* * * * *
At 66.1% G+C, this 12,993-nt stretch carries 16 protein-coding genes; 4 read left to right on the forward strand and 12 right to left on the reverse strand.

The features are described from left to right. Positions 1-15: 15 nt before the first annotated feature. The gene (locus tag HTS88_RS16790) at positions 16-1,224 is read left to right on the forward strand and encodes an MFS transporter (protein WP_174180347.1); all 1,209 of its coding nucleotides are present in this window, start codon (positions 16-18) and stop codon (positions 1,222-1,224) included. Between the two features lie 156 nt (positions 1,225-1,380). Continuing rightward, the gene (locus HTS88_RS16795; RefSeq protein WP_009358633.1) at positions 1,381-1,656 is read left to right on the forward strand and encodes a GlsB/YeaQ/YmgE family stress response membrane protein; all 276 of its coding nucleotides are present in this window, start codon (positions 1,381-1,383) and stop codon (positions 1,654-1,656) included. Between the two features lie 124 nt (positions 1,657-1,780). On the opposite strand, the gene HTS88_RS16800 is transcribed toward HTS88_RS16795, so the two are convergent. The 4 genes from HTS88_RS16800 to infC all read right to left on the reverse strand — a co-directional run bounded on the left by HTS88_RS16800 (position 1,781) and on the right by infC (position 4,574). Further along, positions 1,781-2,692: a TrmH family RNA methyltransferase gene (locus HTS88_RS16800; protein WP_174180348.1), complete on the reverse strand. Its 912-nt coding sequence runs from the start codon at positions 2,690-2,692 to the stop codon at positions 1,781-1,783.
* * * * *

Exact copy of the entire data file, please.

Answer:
At 66.1% G+C, this 12,993-nt stretch carries 16 protein-coding genes; 4 read left to right on the forward strand and 12 right to left on the reverse strand.

The features are described from left to right. Positions 1-15: 15 nt before the first annotated feature. The gene (locus tag HTS88_RS16790) at positions 16-1,224 is read left to right on the forward strand and encodes an MFS transporter (protein WP_174180347.1); all 1,209 of its coding nucleotides are present in this window, start codon (positions 16-18) and stop codon (positions 1,222-1,224) included. Between the two features lie 156 nt (positions 1,225-1,380). Continuing rightward, the gene (locus HTS88_RS16795; RefSeq protein WP_009358633.1) at positions 1,381-1,656 is read left to right on the forward strand and encodes a GlsB/YeaQ/YmgE family stress response membrane protein; all 276 of its coding nucleotides are present in this window, start codon (positions 1,381-1,383) and stop codon (positions 1,654-1,656) included. Between the two features lie 124 nt (positions 1,657-1,780). On the opposite strand, the gene HTS88_RS16800 is transcribed toward HTS88_RS16795, so the two are convergent. The 4 genes from HTS88_RS16800 to infC all read right to left on the reverse strand — a co-directional run bounded on the left by HTS88_RS16800 (position 1,781) and on the right by infC (position 4,574). Further along, positions 1,781-2,692: a TrmH family RNA methyltransferase gene (locus HTS88_RS16800; protein WP_174180348.1), complete on the reverse strand. Its 912-nt coding sequence runs from the start codon at positions 2,690-2,692 to the stop codon at positions 1,781-1,783.